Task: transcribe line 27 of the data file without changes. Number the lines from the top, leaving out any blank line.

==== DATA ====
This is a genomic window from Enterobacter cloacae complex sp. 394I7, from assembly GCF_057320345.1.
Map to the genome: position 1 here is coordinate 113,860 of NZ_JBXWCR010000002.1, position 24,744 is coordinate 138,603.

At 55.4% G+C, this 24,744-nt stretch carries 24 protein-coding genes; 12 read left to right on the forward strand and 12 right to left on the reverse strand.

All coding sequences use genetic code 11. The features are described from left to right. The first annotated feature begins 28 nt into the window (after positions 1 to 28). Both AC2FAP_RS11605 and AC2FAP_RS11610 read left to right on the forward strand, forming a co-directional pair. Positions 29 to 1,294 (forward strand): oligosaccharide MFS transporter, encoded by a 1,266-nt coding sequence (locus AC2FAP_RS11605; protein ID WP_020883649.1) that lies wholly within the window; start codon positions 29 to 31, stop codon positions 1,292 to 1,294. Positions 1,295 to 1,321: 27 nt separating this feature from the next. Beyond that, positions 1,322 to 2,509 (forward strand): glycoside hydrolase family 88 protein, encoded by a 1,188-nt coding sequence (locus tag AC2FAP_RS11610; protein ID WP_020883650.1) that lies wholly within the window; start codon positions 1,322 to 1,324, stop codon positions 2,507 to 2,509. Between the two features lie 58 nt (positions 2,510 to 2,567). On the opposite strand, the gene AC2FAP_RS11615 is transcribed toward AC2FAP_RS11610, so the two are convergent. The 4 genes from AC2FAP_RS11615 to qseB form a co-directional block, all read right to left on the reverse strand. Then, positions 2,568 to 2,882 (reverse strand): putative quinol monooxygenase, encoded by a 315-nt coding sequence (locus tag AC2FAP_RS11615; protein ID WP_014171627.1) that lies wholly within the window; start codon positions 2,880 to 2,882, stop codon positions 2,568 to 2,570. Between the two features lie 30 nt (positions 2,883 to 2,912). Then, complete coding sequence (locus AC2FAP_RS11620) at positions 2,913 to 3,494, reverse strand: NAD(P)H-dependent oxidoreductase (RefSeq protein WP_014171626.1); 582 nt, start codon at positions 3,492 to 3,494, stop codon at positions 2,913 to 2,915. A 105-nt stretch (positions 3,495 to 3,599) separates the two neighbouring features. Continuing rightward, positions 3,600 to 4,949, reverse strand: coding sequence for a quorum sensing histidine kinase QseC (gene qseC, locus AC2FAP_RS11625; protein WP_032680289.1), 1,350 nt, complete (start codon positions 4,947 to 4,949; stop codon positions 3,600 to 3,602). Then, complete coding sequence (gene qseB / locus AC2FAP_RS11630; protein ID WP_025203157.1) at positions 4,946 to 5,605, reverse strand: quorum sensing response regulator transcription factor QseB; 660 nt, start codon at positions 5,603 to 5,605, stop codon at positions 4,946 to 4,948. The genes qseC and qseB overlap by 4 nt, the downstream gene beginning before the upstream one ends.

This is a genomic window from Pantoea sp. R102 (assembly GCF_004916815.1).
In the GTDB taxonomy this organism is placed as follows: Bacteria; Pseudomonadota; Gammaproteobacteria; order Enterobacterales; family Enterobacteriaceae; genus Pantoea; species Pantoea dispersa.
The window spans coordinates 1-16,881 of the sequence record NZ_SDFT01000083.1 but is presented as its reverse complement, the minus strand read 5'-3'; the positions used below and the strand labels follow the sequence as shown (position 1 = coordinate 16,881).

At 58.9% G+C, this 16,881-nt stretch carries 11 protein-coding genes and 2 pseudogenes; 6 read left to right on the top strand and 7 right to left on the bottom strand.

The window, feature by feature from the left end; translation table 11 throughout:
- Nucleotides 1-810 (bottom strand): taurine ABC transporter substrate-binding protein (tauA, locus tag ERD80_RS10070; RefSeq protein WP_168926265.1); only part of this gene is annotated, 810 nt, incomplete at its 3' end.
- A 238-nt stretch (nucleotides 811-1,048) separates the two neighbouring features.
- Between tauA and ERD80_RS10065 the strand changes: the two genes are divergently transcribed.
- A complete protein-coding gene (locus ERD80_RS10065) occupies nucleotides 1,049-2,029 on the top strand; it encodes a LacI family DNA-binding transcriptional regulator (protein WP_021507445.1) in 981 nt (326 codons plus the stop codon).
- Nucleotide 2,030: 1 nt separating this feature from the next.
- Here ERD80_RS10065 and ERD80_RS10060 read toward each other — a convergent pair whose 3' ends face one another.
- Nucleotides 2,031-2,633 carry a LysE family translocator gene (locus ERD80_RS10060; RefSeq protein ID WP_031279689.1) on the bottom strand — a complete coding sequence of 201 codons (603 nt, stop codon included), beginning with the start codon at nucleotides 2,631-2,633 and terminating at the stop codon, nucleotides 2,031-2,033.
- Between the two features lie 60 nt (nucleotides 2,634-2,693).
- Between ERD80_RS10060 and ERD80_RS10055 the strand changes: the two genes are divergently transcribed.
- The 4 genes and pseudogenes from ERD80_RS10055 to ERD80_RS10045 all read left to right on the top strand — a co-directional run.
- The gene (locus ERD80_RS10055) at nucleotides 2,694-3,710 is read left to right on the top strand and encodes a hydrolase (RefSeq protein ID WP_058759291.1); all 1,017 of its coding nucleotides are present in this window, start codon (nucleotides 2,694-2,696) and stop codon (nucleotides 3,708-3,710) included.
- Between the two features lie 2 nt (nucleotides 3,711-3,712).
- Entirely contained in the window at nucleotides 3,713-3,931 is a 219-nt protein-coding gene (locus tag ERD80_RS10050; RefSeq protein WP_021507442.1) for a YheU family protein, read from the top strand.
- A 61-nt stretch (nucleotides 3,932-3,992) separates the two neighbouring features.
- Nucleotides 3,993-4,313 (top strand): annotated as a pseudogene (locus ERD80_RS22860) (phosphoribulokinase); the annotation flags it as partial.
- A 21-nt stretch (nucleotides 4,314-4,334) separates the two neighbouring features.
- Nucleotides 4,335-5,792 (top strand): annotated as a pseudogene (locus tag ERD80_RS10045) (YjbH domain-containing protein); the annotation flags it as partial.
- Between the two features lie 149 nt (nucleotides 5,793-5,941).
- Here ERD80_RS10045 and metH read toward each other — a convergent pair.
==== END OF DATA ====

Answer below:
- Between the two features lie 149 nt (nucleotides 5,793-5,941).